Black Stoneman Douglas students draw attention to the intersection of race and gun policy after Parkland shooting
While Parkland shooting survivors-turned-activists continue advocating gun reform to legislators, one group of their peers rightly reminded the public that their lived experiences and ideas are important to this movement as well.
Black students from Marjory Stoneman Douglas High School recently shared their assessments of racial under-representation and misrepresentation with CNN. At the 3,000 student school, Black students compose 11% percent of the population.
“I would say that our voices were not intentionally excluded, but they were not intentionally included,” Kai Koerber, a junior, said. “Now more than ever, it is time to represent the diversity of our school, and the diversity in the world.”
Another student compared current support of certain activists with the marginalization experienced by organizers activated after George Zimmerman killed Trayvon Martin in 2012 and was later acquitted.
“We have never seen this kind of support for our cause and we surely do not feel the lives or voices of minorities are valued as much as those of our white counterpart,” student Tyah-Amoy Roberts said.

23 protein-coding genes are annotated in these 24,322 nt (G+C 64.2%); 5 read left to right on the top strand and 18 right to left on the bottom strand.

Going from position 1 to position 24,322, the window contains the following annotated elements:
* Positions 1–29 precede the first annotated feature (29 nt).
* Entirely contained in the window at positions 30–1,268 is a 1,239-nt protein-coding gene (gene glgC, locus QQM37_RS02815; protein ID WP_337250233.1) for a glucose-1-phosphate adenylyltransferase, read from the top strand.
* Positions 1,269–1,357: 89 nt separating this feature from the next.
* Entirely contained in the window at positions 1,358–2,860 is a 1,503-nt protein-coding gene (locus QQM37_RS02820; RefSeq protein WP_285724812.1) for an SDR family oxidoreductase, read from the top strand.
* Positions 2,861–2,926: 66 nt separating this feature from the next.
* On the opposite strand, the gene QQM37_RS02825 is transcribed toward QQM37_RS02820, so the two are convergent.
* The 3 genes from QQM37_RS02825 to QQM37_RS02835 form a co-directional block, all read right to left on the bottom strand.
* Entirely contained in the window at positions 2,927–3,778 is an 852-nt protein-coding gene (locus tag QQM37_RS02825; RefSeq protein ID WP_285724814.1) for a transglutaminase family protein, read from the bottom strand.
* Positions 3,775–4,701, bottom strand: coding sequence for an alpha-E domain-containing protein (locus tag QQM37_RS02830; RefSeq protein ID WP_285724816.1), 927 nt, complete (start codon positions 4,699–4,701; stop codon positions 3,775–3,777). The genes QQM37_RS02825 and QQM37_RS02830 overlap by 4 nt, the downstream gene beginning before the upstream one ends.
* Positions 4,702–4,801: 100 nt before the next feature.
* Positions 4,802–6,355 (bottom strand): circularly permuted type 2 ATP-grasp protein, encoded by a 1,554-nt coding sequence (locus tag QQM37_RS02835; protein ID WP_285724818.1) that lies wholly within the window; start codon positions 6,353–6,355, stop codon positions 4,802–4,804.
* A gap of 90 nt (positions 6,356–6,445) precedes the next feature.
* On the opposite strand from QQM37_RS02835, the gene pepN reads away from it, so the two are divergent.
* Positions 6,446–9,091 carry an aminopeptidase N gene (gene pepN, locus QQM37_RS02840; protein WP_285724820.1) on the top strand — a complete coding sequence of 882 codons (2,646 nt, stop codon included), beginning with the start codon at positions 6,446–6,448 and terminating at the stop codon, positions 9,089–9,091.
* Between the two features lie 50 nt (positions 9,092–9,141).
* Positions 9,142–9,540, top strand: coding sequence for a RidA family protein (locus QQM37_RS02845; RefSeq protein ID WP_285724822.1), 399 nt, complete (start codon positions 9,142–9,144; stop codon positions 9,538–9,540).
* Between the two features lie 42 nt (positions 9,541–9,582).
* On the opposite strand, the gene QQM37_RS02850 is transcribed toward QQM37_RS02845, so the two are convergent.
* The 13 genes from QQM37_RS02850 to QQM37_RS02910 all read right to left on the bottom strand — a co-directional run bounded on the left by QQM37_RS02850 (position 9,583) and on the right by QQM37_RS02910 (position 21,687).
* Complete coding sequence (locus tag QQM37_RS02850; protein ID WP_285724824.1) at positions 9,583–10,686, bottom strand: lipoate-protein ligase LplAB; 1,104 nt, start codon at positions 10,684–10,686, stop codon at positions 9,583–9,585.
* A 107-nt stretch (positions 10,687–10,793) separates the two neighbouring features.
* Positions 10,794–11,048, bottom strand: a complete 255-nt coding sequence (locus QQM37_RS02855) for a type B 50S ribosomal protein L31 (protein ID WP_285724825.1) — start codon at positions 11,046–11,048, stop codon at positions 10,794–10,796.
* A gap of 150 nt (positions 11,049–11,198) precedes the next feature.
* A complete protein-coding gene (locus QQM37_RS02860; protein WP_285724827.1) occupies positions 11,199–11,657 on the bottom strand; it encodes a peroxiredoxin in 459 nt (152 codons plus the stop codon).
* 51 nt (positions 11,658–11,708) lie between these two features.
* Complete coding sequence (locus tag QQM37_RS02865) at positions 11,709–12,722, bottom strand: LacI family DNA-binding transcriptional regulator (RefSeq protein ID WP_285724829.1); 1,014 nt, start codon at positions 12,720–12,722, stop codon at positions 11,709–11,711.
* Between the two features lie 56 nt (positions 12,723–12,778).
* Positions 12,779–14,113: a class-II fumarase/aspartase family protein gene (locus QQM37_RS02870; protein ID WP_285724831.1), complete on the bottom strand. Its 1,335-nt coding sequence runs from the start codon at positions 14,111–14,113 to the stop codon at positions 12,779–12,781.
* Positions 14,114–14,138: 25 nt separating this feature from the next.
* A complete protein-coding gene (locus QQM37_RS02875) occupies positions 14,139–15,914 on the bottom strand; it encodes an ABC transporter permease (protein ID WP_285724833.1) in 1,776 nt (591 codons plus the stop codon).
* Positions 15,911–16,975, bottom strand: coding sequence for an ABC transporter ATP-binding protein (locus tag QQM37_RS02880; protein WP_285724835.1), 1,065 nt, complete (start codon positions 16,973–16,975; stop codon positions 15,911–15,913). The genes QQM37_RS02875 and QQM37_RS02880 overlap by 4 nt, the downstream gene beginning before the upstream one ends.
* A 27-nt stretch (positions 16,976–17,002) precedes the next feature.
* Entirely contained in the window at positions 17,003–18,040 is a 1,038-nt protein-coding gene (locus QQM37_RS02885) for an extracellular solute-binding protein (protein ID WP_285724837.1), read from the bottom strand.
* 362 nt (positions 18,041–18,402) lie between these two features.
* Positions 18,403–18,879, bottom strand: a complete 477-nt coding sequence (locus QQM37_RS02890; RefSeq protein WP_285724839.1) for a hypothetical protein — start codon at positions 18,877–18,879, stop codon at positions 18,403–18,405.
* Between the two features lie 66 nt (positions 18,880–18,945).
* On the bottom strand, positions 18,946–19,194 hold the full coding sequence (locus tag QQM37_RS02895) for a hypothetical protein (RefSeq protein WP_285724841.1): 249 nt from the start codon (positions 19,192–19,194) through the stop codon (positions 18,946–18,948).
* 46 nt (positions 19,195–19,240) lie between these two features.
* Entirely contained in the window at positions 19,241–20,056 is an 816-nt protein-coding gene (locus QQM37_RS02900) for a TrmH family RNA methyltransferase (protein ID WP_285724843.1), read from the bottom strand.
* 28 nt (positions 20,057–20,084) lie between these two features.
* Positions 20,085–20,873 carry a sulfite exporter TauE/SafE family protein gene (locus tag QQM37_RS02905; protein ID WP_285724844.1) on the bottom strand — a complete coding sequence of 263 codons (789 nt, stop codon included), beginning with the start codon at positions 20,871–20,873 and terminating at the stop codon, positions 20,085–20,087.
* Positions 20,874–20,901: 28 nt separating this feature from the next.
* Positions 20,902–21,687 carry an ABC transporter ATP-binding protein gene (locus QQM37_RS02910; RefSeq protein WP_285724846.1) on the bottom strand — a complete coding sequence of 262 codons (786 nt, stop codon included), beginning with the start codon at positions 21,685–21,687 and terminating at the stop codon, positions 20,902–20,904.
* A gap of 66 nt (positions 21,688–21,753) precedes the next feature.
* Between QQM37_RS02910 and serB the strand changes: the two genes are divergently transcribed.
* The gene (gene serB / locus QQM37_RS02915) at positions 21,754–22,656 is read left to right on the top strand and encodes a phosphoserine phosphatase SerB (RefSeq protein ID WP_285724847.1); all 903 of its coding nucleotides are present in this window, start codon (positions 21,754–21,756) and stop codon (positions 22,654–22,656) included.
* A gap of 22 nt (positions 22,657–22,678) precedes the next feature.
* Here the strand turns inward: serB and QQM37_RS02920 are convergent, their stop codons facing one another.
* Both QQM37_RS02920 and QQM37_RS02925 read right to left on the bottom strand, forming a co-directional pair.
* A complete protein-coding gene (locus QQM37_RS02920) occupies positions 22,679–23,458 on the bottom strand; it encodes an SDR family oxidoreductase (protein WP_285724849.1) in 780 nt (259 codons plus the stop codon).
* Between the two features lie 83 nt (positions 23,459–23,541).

“We are proud to say that we are from Douglas,” Mei-Ling Ho-Shing said. “We are proud to say that those who are in the front are doing a great job, but we also have so much to say.”
While the March for Our Lives has had many successes when it comes to affecting national narratives, most of the students whose advocacy nabbed headlines are white. The overexposure of non-Black survivors, especially white survivors, likely reflects what the late, great law professor Derrick Bell characterized as “interest convergence” in his scholarship. The theory was used to critique how “the interest of Blacks in achieving racial equality will be accommodated only when it converges with the interests of whites.”
The Black Douglas students’ remarks reflect a gap similar to what 11-year-old Naomi Wadler expressed in her speech about including Black women and girls in gun reform work. It’s worth noting that the Black Douglas students were roughly Wadler’s age when Zimmerman killed Martin and the Black Lives Matter movement blossomed.